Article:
17th Apr 2019
17th Apr 2019
Initially, you might think of the supply or sales chains when thinking of Brexit, but for a company's marketing, it could be a make or break situation. Businesses around the country have started to put plans into place to deal with the various scenarios Brexit could bring, just in case they won't have time for implementation when the bell (finally) tolls.
And if you listen to the headlines, we probably need to prepare our businesses for the worst. Therefore, marketers need to brace for this, as it could (actually) happen. You now need to think of how to develop the marketing department into an indispensable part of the business, so your budgets aren't slashed in the wake of Brexit. Get yourself more involved (than you already are so) in the strategic side of the business. This is where we need marketing the most - now is your time!
So how may you ask?
You've got to take the lead in looking at the effects Brexit may have, if this has not been properly done yet. See how the top issues will affect your key clients, suppliers, partners and markets and think of strategies to mitigate issues such as skills shortages, export issues and currency fluctuations. It's also a great way to get top management and other departments (such as sales) bought into the process.
Rest of the world -
Are you clearly communicating and engaging your market in your value proposition? Being British definitely helps - you could call it an advantage. Our international clients are with us wanting British design, something which we excel at. Look at Jony Ive - chief design officer of Apple and British. There are markets other than Europe that you have potentially not tapped into - now more than ever it's probably time to hedge your bets and propose market research or campaigns into these markets.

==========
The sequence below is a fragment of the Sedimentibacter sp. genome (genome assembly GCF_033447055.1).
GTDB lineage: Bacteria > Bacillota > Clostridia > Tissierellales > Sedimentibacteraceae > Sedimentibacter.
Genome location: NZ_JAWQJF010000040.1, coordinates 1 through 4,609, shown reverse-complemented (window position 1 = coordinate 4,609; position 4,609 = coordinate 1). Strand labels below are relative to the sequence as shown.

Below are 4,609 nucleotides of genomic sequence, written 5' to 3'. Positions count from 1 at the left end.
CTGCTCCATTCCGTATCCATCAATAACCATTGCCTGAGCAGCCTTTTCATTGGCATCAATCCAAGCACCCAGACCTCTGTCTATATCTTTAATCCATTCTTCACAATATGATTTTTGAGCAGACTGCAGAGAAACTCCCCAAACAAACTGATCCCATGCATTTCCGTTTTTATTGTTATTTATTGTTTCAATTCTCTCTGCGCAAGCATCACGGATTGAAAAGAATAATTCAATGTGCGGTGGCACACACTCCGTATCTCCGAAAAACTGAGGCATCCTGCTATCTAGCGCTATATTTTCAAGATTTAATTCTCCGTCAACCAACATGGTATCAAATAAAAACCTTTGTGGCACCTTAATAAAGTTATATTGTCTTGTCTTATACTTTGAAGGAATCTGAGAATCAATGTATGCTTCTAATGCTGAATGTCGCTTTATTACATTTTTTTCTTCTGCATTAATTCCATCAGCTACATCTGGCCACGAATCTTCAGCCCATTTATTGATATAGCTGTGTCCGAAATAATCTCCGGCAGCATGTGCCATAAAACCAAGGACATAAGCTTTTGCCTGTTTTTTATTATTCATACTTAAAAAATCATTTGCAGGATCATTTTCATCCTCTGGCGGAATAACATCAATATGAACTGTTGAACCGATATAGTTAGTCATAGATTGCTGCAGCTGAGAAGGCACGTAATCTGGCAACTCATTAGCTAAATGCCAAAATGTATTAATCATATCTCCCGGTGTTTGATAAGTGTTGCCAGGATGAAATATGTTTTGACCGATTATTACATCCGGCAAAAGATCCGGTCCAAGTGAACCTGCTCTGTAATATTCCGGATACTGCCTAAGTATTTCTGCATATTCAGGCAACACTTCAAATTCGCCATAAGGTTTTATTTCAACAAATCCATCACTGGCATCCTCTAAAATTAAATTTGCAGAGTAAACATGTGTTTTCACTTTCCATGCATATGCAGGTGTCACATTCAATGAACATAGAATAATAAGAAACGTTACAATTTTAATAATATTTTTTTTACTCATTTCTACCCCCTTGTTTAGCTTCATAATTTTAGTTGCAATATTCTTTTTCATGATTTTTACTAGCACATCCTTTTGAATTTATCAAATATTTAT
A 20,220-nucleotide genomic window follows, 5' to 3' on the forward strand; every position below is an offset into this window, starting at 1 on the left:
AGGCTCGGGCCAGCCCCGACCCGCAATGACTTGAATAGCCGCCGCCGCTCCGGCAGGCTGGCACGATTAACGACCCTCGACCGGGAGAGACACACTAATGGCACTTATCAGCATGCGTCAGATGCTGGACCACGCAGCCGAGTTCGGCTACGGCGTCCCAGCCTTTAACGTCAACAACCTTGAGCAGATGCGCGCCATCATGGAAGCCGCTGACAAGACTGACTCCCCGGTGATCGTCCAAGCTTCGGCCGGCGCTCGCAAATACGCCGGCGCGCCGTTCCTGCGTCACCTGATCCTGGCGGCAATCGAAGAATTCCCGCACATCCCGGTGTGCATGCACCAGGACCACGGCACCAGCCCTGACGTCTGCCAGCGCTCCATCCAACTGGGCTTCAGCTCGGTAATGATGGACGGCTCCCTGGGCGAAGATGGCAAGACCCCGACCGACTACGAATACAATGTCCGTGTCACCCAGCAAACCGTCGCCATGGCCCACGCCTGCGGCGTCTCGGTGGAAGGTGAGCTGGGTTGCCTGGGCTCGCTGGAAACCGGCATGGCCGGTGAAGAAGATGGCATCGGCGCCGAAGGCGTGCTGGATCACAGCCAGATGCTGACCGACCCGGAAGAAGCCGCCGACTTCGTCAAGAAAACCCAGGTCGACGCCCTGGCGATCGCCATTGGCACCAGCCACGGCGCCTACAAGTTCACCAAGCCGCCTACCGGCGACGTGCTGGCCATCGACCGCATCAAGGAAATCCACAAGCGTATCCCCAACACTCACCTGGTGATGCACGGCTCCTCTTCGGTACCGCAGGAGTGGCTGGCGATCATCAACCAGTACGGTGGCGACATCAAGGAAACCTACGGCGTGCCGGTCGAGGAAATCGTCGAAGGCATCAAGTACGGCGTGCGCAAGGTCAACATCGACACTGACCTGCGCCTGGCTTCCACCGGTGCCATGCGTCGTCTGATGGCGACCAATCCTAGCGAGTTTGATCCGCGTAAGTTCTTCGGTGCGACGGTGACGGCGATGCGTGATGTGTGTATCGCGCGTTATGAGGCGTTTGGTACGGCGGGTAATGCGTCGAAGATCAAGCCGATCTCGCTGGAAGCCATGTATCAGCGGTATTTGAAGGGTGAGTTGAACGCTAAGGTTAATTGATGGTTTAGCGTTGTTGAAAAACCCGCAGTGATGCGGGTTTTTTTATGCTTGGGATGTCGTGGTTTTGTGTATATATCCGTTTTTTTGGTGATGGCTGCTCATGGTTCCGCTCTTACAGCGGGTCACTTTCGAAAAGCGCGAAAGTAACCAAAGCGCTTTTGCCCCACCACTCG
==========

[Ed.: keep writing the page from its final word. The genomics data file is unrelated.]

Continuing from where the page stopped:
Competition, clients and suppliers -
Have you reviewed what your competitors, clients and suppliers are doing lately? Keep them close in times like this, as things will move quickly and before you know it, the rug may be pulled from under your feet and you'll be left behind.
Run a brainstorm with your department on the opportunities that Brexit (you've got to think pretty positively) will bring or gaps this will create in your industry. All the doomsday stories are not looking into what this situation may bring. A bit of product and offering development may be key. After all, the best defence can be offence.
Online disruption -
Name a better channel than the internet to market your wares in other countries. Sure, trade missions are great, but nothing compared to the engagement you can create online if it's done right. You can successfully convey your offering, uncover new business opportunities, differentiate yourself and (most importantly) create the space for meaningful engagement on your website. We are past the age of the simple brochure website - it's more about getting a quick service and better experiences for clients when problem-solving. And if your site is multilingual, this adds value and lures those international clients in.
It's no use not preparing enough for a no deal situation. Like all things in politics, it will affect us all. It's by no means a foregone conclusion - but it's good to be ready for it. So, once you have this in place, fingers crossed that when the time comes, you'll be ready.
If you're keen for us to help you facilitate a workshop with this in mind, and want that outside opinion, give us a shout.